There are a lot of challenges associated with requirements review, and fortunately our program will help make the process much easier. There are a few tips we’d like to pass along to you, though, to help you with other aspects of the process. For instance, we know that large requirements documents, like a several hundred page SRS document, can be seriously daunting. So to avoid overwhelming the inspection team, try performing incremental reviews throughout requirements development. Identify high risk areas that need a careful look, and use informal reviews for less risky material. Definitely consider using several small teams to inspect different portions of the material. Also establish several small teams to inspect the SRS in parallel and combine their defect lists.

And, even if you have a long list of potential participants for requirements inspections, try not to let your inspection team get too large because that complicates things like scheduling meetings and reaching agreement on issues. Make certain that every participant is there to find defects, not to be educated or to protect a political position. Also, we’d recommend that you decline the participation of people who duplicate a perspective that’s already covered.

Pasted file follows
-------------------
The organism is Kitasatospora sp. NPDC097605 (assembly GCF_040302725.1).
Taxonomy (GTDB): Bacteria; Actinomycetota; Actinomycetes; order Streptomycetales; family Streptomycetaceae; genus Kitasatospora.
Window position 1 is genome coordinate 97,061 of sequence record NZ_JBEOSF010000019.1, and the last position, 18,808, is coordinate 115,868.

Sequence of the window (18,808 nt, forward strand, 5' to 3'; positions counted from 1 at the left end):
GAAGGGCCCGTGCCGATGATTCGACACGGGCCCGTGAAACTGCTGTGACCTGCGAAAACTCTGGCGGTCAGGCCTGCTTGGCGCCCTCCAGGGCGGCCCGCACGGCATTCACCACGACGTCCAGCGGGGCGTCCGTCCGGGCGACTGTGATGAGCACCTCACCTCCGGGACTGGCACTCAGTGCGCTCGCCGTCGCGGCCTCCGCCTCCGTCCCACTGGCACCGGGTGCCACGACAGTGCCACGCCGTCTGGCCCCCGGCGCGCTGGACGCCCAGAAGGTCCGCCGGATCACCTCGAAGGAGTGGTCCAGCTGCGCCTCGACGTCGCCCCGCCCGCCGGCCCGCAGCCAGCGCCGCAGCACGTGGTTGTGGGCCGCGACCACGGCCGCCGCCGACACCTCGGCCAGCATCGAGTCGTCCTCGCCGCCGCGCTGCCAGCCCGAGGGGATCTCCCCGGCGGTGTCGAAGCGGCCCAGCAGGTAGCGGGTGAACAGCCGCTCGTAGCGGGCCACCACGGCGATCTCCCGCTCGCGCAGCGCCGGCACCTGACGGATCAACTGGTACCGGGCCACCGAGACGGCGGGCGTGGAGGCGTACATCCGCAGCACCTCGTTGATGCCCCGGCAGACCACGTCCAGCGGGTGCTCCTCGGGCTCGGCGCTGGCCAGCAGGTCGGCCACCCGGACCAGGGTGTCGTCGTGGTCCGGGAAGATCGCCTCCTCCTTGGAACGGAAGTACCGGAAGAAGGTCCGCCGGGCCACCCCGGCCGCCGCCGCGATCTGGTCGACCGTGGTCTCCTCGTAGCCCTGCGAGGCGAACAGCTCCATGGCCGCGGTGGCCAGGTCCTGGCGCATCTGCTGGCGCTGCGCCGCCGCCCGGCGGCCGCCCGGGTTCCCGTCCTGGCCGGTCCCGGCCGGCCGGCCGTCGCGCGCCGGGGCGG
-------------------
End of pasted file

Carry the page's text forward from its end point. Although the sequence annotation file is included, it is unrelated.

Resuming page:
Finally, we should talk a bit about the project change control process. As requirements evolve and grow during development, projects often exceed their planned schedules and budgets. Frankly, these plans aren’t always based on a realistic understanding of the size and complexity of the requirements. And frequent requirements modifications just make the problem worse. To manage scope creep, you should begin with a clear statement of the project’s business objectives, strategic vision, scope, limitations, success criteria, and expected product usage. Evaluate all proposed changes and requested features against this reference framework.